Your company’s primary services include recycling wood, plastics, paper, metals, and other scraps. You’re barely four months into the job, and you like the work environment, your boss, your colleagues, your compensation package, and the benefits. There’s breakfast food three times a week, you’re allowed to telecommute one day of the week, and there are limited gym benefits as well.
What you didn’t know is that every year, the company organizes a particular company activity that everyone must attend. It can be an indoor crazy and fun singing competition where non-singers sing and embarrass themselves or an outdoor event like a bazaar where the company raises funds to support a community cause.
This year it’s going to be a hiking trip. You are not an outdoor person. You’re panicking, and to rub salt to the wound, they made you member of the committee organizing the event. Hiking? Here are some of the things that you need to know:
An Overview of Hiking in America
Many employees of the company are members of the American Hiking Society (AHS). Both AHS and your company are committed to helping to protect the environment. Organizations like AHS and individuals do trail maintenance to protect the natural state of trails.
In 2017, the number of hikers in America reached nearly 45 million. What’s harder to estimate is the number of trails in the USA and the combined total length. One estimate suggests that more than 150 trails are corresponding to roughly 74,000 miles. But with pocket parks and small trails in urban areas, there might be more than this estimate.
Colorado, Washington, Utah, Oregon, and Alaska are regarded as the top five states with the best hiking trails.
Starting Your Journey to the Outdoors
Experts recommend that one of the initial things first time hikers should do is to select a hiking route. Well, use your charm to influence members of the committee to choose one that won’t kill you, or at least your spirit! Here are a few things to note.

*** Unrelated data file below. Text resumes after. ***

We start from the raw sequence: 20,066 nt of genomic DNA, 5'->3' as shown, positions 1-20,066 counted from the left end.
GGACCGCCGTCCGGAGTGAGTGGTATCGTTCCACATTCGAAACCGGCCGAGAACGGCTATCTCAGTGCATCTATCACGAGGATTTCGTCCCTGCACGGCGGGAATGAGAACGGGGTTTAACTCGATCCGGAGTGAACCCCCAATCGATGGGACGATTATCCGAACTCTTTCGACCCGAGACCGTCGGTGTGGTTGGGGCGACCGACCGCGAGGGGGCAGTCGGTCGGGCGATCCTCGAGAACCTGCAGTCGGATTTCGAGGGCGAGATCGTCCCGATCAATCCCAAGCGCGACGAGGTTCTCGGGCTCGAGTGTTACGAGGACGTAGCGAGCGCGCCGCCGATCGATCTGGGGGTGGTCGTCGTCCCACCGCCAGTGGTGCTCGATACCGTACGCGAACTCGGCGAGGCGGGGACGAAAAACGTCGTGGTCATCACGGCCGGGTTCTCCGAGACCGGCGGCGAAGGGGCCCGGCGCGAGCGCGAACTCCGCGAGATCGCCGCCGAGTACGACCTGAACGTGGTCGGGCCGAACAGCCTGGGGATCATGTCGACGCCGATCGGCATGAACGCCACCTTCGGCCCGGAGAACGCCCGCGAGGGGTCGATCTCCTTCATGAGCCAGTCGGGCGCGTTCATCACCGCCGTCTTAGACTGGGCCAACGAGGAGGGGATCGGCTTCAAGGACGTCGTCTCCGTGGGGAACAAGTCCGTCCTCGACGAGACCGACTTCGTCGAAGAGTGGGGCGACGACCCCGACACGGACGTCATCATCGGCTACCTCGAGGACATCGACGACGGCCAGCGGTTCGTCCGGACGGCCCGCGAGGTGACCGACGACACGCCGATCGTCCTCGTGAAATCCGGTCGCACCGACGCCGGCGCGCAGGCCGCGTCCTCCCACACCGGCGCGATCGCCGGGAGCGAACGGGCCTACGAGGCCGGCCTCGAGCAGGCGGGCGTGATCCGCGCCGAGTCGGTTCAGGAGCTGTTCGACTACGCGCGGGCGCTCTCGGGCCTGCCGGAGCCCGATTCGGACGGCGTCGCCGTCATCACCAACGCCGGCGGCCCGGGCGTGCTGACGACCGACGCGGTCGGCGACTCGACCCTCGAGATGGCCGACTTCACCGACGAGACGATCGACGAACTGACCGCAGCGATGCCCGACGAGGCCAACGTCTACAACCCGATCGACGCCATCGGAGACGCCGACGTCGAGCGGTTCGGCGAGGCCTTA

- Footwear. Don’t just wear your gym shoes. Hiking is all about your feet and how to make them comfortable throughout the journey. There are many excellent brands to choose from, like Saucony, Merrel, Brooks, Hoka, Scarpa, or Salomon. Choose the model that best suits your foot type and your stride. Be ready to spend from $80 to upwards of $200. Hiking boots will be on the higher end of this price range.
- Training. It’s not going to happen next month. Squeeze some time in your schedule to train. Try the indoor gym first to get your endurance going by elevating your heartbeat for at least 20 to 30 minutes three times a week. Seek an experienced hiker to come with you on short trail-hikes to acclimatize yourself with the activity.
- Other gear. You’re going to need to carry some essentials, so you need a suitable backpack. Avoid cotton for your clothing. Hiking clothes are organized on several layers: next to skin, hiking layers, insulation, and rainwear. Make sure you get the right materials for all these categories.
- Nourishment. Bring proper hydration kit and food to eat. The recommendation is to drink half a liter of water every hour. Eat about 57 to 87 grams of energy bars per hour, which is about 200 to 300 calories.
You’ll also need to think about other items for protection, like sunscreen and first aid kits. But these items on your preparation list should be enough for now to manage your anxiety. Happy trails!